The rapid development of the national economy as a whole and the steady improvement of the living standard of the people of the whole country depend on the vigorous restoration and speeding up of farm production, of resolutely and fully implementing the policy of simultaneous development of farming, forestry, animal husbandry, side-occupations and fisheries, the policy of taking grain as the key link and during an all-round development, the policy of adaptation to local conditions an appropriate concentration of certain crops in certain areas, and gradual modernization of farm work.
To this Spence added:
The key phrase here was “side-occupations,” those myriad of local initiatives in growing and marketing grains, fruit, vegetables, livestock and poultry, that had so often been the target of “leftist” planners and cadres seeking to root out a stubborn peasant “capitalist streak.” Such small plots of land, the plenum statement added firmly, along with domestic “side occupations” and “village fairs,” were necessary to socialist production and “must not be interfered with.”
Whereupon the Central Committee raised by 20 percent the state price paid for grain quotas, cut the price of fertilizers, insecticides and farm machinery by 10-15 percent, and raised food subsidies paided to urban workers just enough to insulate them from changes in the countryside. The documents that Du prepared for the Central Committee would be placed “No. 1” on its docket for five years in a row.
As sometimes told, Du’s is standard story: a land-use visionary in the early 1950s, whose ideas quickly fell out of favor during Mao’s catastrophic Great Leap Forward; who was sidelined in a quiet job in Beijing that had nothing to do with farm policy, until he was sent to the countryside to work during the Cultural Revolution.
What that leaves out is Du’s extensive military experience during China’s war with Japan and its subsequent battles with the Guomindang. He joined the Communist Party in 1936, and participated as a political officer in several major military campaigns. As China-watcher Batson puts it, “Both roles would have meant being involved in quite a bit of violence.” They also would taught Du classic guerilla tactics: the value of plasticity, experimentation, accountability and timing. Mao is said to have evaluated him as “a timid and conservative man.” But Ru served too loyally and knew too much, to be dismised altogether. He outlived the Chairman by nearly 40 years.
Are the guerilla governance innovations of its revolitionary and Maoist eras (1927-1976) important for understanding China’s economic success? Some scholars think so. In Mao’s Invisible Hand: The Political Foundations of Adaptive Governance in China (2011), Sebastian Heilmann, of the University of Trier, and Elizabeth Perry, of Harvard University, collected essays in which experts argue that improvisational policy style and highly adaptive institutions explain a good deal of China’s success in circumstances in which many expected the nation to fail. (The doubters are still looking for a crash, or at least stagnation.) Perhaps the Chinese economy has prospered by embracing the tactics that brought the Communist Party: an authoritarian chain of command, to be sure, but one highly experiernced with improvisation. As Kathleen Hartford, then associate professor of political science at the University of Massachusetts at Boston, argued in “Socialist Agriculture is Dead! Long Live Socialist Agriculture” in 1983, in an article cited by Du himself in 2006, “We are likely to see in future not a ‘return to capitalism’ in the Chinese countryside, but a reaffirmation of collectivist values.” And so it has proved to be.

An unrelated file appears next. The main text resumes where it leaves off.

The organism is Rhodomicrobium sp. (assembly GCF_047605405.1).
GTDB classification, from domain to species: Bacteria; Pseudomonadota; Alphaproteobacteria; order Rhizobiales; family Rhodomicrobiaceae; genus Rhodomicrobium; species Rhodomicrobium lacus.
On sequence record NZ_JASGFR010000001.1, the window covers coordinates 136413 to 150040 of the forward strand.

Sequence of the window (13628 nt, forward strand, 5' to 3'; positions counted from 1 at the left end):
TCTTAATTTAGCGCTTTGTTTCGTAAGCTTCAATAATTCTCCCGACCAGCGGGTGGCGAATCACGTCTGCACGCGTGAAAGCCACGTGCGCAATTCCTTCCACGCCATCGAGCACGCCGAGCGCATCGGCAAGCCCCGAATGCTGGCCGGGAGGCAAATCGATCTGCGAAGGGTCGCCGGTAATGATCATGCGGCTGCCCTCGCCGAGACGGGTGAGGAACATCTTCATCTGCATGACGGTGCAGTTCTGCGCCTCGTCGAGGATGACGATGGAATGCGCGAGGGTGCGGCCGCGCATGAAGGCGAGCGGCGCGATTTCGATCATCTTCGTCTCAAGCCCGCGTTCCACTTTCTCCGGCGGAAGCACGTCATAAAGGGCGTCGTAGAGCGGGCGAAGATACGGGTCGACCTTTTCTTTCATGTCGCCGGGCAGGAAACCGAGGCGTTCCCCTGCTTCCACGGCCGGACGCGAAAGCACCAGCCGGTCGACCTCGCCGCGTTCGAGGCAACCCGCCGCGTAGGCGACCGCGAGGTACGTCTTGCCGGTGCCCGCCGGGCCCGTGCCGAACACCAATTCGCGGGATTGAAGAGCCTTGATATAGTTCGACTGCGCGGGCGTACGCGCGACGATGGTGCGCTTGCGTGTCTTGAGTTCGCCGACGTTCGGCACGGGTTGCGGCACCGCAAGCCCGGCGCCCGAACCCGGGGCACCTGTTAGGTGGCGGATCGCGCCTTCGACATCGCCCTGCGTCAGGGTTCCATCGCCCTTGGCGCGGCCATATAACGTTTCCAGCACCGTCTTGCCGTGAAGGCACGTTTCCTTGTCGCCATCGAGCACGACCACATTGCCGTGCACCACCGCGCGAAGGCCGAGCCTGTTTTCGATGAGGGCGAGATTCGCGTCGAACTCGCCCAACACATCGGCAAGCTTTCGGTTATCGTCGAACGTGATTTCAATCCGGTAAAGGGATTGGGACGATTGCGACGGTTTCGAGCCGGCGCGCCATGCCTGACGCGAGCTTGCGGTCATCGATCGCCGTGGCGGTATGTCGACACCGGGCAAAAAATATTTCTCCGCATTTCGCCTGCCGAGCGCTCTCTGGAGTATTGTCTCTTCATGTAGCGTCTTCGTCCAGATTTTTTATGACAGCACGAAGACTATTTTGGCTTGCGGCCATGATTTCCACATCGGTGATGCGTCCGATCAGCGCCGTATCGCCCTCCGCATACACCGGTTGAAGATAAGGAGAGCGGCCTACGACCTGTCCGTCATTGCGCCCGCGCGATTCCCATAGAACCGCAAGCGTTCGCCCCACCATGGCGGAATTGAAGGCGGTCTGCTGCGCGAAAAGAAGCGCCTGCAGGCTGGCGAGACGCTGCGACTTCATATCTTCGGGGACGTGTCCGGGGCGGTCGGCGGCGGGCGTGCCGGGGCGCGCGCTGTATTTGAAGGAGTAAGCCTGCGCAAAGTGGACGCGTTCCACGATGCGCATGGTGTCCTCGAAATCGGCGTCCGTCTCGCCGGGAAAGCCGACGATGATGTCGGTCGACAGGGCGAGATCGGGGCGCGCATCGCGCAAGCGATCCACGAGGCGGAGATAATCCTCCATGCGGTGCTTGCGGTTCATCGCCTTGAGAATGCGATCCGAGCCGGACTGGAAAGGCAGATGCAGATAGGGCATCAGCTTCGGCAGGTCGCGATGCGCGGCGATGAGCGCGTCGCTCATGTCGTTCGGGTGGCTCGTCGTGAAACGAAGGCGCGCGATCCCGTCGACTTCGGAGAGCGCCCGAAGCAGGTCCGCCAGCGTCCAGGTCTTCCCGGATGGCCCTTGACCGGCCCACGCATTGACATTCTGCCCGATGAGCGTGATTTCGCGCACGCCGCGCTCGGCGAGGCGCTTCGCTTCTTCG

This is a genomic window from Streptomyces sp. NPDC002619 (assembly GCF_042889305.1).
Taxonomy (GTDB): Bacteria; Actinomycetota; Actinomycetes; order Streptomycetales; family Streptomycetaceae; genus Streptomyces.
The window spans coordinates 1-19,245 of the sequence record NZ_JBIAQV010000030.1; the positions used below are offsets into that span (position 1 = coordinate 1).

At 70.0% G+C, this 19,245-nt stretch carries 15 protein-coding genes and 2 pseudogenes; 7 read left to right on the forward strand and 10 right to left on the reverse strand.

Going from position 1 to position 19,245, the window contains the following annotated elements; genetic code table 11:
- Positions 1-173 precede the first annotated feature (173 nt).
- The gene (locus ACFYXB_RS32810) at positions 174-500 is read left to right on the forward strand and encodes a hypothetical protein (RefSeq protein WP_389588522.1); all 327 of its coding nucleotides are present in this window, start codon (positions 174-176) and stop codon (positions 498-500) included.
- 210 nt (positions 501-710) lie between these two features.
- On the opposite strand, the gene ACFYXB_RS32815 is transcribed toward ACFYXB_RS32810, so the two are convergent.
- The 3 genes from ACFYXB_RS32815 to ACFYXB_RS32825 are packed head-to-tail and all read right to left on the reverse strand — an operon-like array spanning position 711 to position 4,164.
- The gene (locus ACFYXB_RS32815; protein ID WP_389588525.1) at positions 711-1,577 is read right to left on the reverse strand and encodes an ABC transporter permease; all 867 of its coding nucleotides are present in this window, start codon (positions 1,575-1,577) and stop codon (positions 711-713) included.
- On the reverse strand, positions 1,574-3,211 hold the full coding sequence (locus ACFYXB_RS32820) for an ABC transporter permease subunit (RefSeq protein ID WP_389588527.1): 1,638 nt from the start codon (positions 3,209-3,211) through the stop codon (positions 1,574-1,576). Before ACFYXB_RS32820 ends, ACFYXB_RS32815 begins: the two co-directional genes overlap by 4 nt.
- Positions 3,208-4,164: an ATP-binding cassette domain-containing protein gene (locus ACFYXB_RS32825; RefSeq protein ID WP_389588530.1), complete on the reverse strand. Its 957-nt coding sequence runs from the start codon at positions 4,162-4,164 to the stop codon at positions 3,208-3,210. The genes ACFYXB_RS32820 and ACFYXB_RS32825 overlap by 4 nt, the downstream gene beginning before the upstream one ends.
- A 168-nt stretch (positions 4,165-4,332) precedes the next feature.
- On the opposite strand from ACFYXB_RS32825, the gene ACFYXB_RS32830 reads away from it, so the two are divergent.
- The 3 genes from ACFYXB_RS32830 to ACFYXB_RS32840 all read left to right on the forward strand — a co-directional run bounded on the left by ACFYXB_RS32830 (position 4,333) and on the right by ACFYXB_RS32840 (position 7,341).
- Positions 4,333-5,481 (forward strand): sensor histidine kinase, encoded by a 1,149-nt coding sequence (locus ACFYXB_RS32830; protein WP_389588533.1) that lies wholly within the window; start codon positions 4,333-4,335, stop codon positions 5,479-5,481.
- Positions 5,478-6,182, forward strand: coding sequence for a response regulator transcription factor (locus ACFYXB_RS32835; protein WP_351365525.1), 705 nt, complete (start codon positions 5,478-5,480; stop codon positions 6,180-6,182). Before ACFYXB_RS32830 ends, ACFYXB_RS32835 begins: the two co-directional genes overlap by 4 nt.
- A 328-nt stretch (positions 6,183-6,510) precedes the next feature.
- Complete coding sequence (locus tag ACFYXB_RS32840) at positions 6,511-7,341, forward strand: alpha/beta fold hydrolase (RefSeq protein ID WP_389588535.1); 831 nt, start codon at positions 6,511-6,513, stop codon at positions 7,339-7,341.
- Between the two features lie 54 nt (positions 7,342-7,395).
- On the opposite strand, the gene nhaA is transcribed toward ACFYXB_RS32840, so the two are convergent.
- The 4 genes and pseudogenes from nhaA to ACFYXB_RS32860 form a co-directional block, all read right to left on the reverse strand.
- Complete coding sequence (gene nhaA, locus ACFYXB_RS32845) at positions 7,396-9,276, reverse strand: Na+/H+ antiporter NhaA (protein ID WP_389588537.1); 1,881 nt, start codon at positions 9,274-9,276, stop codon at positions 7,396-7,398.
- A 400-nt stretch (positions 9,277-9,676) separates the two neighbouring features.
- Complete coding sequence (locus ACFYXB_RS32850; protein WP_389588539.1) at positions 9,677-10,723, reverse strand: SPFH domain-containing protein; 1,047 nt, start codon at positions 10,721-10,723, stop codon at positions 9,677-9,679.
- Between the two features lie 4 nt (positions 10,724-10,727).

The agricultural transformation is not all good news. The Economist this week has a editorial (Pity the Children) and an extensive Briefing, (Little Match Children), on the plight of some 70 million children who have been left behind in rural areas with grandparents, foster-care, or simply abandoned by parents among the estimated 270 million who in the last generation have left their villages for cities in hopes of finding high-paying jobs. Such children “make up a disproportionate share of the population in the countryside, where children are four times as likely to be short for their age as urban ones, a measure of malnutrition,” the anonymous correspondent writes. Such children pay a disproportionate price for China’s rapid growth.
Nobel laureate Deaton would point out that, despite the pain, the gain in general well-being has considerably outweighed the cost imposed on those children. Sure enough, the Chinese government has launched pilot programs to train a corps of minimally-equipped child-welfare directors, otherwise known as “barefoot social workers,” in five provinces.
Traditional Chinese Social Policy, like Traditional Chinese Medicine, may not have much of a scientific grounding. But it seems to work. Its practices, like the enormous TCM formulary, probably contain institutional arrangements that will turn out to be of great interest to scientific economics.